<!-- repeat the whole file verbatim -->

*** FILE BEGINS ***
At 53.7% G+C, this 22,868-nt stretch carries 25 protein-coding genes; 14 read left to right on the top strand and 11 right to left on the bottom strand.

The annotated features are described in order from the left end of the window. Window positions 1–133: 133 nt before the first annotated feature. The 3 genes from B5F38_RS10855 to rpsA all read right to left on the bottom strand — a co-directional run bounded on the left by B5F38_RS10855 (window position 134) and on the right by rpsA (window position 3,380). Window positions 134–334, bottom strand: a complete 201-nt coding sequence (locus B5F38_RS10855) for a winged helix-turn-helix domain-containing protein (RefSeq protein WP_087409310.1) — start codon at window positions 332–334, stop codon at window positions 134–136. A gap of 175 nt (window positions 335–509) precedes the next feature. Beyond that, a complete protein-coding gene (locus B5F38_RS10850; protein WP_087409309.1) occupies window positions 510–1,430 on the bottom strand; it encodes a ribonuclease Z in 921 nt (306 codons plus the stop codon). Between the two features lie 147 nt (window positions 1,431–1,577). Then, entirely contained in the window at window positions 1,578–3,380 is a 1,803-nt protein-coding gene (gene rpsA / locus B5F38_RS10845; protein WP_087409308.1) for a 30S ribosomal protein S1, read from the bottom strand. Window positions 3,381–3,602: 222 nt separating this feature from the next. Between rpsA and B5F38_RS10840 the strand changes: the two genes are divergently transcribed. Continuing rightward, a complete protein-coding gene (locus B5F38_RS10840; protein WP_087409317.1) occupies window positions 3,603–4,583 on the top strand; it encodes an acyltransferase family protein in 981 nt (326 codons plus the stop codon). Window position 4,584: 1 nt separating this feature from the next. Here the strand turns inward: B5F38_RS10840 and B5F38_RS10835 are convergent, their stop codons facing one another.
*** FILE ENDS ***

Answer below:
At 53.7% G+C, this 22,868-nt stretch carries 25 protein-coding genes; 14 read left to right on the top strand and 11 right to left on the bottom strand.

The annotated features are described in order from the left end of the window. Window positions 1–133: 133 nt before the first annotated feature. The 3 genes from B5F38_RS10855 to rpsA all read right to left on the bottom strand — a co-directional run bounded on the left by B5F38_RS10855 (window position 134) and on the right by rpsA (window position 3,380). Window positions 134–334, bottom strand: a complete 201-nt coding sequence (locus B5F38_RS10855) for a winged helix-turn-helix domain-containing protein (RefSeq protein WP_087409310.1) — start codon at window positions 332–334, stop codon at window positions 134–136. A gap of 175 nt (window positions 335–509) precedes the next feature. Beyond that, a complete protein-coding gene (locus B5F38_RS10850; protein WP_087409309.1) occupies window positions 510–1,430 on the bottom strand; it encodes a ribonuclease Z in 921 nt (306 codons plus the stop codon). Between the two features lie 147 nt (window positions 1,431–1,577). Then, entirely contained in the window at window positions 1,578–3,380 is a 1,803-nt protein-coding gene (gene rpsA / locus B5F38_RS10845; protein WP_087409308.1) for a 30S ribosomal protein S1, read from the bottom strand. Window positions 3,381–3,602: 222 nt separating this feature from the next. Between rpsA and B5F38_RS10840 the strand changes: the two genes are divergently transcribed. Continuing rightward, a complete protein-coding gene (locus B5F38_RS10840; protein WP_087409317.1) occupies window positions 3,603–4,583 on the top strand; it encodes an acyltransferase family protein in 981 nt (326 codons plus the stop codon). Window position 4,584: 1 nt separating this feature from the next. Here the strand turns inward: B5F38_RS10840 and B5F38_RS10835 are convergent, their stop codons facing one another.